On March 6, forty-nine years ago, munchkins from the Downtown School in the East Village grabbed their banners and wended their way to the steps of the Merchant’s House Museum, singing protest songs all the way. This was the sixties, after all, and when you saw an injustice, that’s what you did, even if you were just a little kid.
Here’s why the children did what they did, and how it all turned out.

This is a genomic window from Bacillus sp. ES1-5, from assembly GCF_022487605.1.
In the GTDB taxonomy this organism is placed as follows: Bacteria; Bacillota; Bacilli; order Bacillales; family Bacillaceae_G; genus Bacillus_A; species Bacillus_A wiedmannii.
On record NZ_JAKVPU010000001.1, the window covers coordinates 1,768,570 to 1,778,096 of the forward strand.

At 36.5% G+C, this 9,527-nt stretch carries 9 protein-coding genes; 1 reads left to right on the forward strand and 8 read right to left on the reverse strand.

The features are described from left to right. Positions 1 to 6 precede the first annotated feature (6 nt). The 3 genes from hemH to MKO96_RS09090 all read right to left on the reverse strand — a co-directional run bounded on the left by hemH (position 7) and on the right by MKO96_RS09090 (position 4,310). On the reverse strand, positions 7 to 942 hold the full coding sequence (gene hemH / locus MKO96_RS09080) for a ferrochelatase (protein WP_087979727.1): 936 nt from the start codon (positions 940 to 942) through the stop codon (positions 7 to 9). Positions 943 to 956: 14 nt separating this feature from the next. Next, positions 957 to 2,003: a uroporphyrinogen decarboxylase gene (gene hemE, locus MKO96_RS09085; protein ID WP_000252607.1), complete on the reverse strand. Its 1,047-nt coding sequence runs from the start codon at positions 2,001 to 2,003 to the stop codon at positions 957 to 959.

For several years, a small group of New Yorkers had become alarmed at the number of architecturally significant old buildings that were falling victims to the wrecker’s ball. In June of 1961, Mayor Robert Wagner had appointed a committee to come up with recommendations on how New York City’s old buildings could be protected. Their advice was that the mayor appoint a permanent advisory Landmarks Preservation Commission to survey potential landmark buildings and draft legislation to help preserve them.